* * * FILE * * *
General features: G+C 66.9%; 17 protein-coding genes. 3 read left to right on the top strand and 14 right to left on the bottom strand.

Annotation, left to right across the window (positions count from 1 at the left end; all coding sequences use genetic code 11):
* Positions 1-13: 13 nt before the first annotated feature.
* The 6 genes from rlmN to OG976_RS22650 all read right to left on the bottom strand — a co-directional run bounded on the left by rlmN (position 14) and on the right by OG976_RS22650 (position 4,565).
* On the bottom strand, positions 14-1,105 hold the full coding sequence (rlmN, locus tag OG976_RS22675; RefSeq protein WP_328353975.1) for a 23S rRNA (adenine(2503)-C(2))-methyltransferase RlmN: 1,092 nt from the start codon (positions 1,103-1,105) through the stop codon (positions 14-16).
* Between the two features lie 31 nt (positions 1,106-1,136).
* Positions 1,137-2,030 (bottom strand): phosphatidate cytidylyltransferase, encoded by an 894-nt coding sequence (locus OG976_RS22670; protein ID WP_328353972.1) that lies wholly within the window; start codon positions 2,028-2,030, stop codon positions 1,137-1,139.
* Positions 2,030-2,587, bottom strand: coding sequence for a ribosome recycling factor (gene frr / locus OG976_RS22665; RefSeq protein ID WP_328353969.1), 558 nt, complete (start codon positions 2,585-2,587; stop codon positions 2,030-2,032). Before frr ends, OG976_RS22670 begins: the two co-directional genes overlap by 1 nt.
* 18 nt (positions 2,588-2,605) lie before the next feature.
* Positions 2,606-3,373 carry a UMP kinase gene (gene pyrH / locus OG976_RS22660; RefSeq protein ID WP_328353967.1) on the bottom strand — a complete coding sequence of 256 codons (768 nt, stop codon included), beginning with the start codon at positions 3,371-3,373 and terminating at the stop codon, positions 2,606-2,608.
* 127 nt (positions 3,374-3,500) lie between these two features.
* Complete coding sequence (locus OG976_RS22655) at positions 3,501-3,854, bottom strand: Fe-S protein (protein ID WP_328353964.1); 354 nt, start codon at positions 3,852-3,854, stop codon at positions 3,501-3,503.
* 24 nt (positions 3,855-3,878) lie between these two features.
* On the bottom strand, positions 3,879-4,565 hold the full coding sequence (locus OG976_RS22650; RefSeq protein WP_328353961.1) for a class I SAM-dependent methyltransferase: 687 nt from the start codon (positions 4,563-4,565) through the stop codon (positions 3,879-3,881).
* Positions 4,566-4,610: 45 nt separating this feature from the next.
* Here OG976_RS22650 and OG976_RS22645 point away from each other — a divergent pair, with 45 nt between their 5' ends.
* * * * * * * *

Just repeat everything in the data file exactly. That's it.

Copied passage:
General features: G+C 66.9%; 17 protein-coding genes. 3 read left to right on the top strand and 14 right to left on the bottom strand.

Annotation, left to right across the window (positions count from 1 at the left end; all coding sequences use genetic code 11):
* Positions 1-13: 13 nt before the first annotated feature.
* The 6 genes from rlmN to OG976_RS22650 all read right to left on the bottom strand — a co-directional run bounded on the left by rlmN (position 14) and on the right by OG976_RS22650 (position 4,565).
* On the bottom strand, positions 14-1,105 hold the full coding sequence (rlmN, locus tag OG976_RS22675; RefSeq protein WP_328353975.1) for a 23S rRNA (adenine(2503)-C(2))-methyltransferase RlmN: 1,092 nt from the start codon (positions 1,103-1,105) through the stop codon (positions 14-16).
* Between the two features lie 31 nt (positions 1,106-1,136).
* Positions 1,137-2,030 (bottom strand): phosphatidate cytidylyltransferase, encoded by an 894-nt coding sequence (locus OG976_RS22670; protein ID WP_328353972.1) that lies wholly within the window; start codon positions 2,028-2,030, stop codon positions 1,137-1,139.
* Positions 2,030-2,587, bottom strand: coding sequence for a ribosome recycling factor (gene frr / locus OG976_RS22665; RefSeq protein ID WP_328353969.1), 558 nt, complete (start codon positions 2,585-2,587; stop codon positions 2,030-2,032). Before frr ends, OG976_RS22670 begins: the two co-directional genes overlap by 1 nt.
* 18 nt (positions 2,588-2,605) lie before the next feature.
* Positions 2,606-3,373 carry a UMP kinase gene (gene pyrH / locus OG976_RS22660; RefSeq protein ID WP_328353967.1) on the bottom strand — a complete coding sequence of 256 codons (768 nt, stop codon included), beginning with the start codon at positions 3,371-3,373 and terminating at the stop codon, positions 2,606-2,608.
* 127 nt (positions 3,374-3,500) lie between these two features.
* Complete coding sequence (locus OG976_RS22655) at positions 3,501-3,854, bottom strand: Fe-S protein (protein ID WP_328353964.1); 354 nt, start codon at positions 3,852-3,854, stop codon at positions 3,501-3,503.
* 24 nt (positions 3,855-3,878) lie between these two features.
* On the bottom strand, positions 3,879-4,565 hold the full coding sequence (locus OG976_RS22650; RefSeq protein WP_328353961.1) for a class I SAM-dependent methyltransferase: 687 nt from the start codon (positions 4,563-4,565) through the stop codon (positions 3,879-3,881).
* Positions 4,566-4,610: 45 nt separating this feature from the next.
* Here OG976_RS22650 and OG976_RS22645 point away from each other — a divergent pair, with 45 nt between their 5' ends.